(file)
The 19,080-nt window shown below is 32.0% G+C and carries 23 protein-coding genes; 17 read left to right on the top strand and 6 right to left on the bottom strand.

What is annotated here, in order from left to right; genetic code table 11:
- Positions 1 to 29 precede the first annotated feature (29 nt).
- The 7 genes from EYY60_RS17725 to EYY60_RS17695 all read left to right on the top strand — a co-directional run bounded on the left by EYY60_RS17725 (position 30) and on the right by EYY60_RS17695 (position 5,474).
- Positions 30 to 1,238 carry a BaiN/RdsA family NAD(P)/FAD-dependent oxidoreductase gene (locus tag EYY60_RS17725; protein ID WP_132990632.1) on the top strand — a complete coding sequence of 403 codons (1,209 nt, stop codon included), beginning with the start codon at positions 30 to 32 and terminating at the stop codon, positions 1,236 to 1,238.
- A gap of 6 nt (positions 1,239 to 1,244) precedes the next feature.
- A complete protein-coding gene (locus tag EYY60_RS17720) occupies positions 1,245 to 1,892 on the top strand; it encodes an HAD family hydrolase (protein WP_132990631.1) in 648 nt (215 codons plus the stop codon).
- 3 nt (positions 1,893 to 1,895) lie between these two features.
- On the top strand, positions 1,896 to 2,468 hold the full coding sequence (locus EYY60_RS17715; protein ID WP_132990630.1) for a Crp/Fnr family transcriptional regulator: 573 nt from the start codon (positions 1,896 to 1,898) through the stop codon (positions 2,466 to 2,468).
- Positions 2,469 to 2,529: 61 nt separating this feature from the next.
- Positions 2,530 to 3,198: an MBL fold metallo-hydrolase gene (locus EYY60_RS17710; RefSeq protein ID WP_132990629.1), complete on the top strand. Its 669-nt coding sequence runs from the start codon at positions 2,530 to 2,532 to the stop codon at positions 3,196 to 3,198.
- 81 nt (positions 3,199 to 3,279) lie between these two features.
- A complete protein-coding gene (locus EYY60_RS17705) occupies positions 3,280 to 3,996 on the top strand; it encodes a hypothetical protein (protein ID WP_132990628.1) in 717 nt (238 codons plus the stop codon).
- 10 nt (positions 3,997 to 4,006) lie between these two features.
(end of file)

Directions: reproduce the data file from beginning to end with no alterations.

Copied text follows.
The 19,080-nt window shown below is 32.0% G+C and carries 23 protein-coding genes; 17 read left to right on the top strand and 6 right to left on the bottom strand.

What is annotated here, in order from left to right; genetic code table 11:
- Positions 1 to 29 precede the first annotated feature (29 nt).
- The 7 genes from EYY60_RS17725 to EYY60_RS17695 all read left to right on the top strand — a co-directional run bounded on the left by EYY60_RS17725 (position 30) and on the right by EYY60_RS17695 (position 5,474).
- Positions 30 to 1,238 carry a BaiN/RdsA family NAD(P)/FAD-dependent oxidoreductase gene (locus tag EYY60_RS17725; protein ID WP_132990632.1) on the top strand — a complete coding sequence of 403 codons (1,209 nt, stop codon included), beginning with the start codon at positions 30 to 32 and terminating at the stop codon, positions 1,236 to 1,238.
- A gap of 6 nt (positions 1,239 to 1,244) precedes the next feature.
- A complete protein-coding gene (locus tag EYY60_RS17720) occupies positions 1,245 to 1,892 on the top strand; it encodes an HAD family hydrolase (protein WP_132990631.1) in 648 nt (215 codons plus the stop codon).
- 3 nt (positions 1,893 to 1,895) lie between these two features.
- On the top strand, positions 1,896 to 2,468 hold the full coding sequence (locus EYY60_RS17715; protein ID WP_132990630.1) for a Crp/Fnr family transcriptional regulator: 573 nt from the start codon (positions 1,896 to 1,898) through the stop codon (positions 2,466 to 2,468).
- Positions 2,469 to 2,529: 61 nt separating this feature from the next.
- Positions 2,530 to 3,198: an MBL fold metallo-hydrolase gene (locus EYY60_RS17710; RefSeq protein ID WP_132990629.1), complete on the top strand. Its 669-nt coding sequence runs from the start codon at positions 2,530 to 2,532 to the stop codon at positions 3,196 to 3,198.
- 81 nt (positions 3,199 to 3,279) lie between these two features.
- A complete protein-coding gene (locus EYY60_RS17705) occupies positions 3,280 to 3,996 on the top strand; it encodes a hypothetical protein (protein ID WP_132990628.1) in 717 nt (238 codons plus the stop codon).
- 10 nt (positions 3,997 to 4,006) lie between these two features.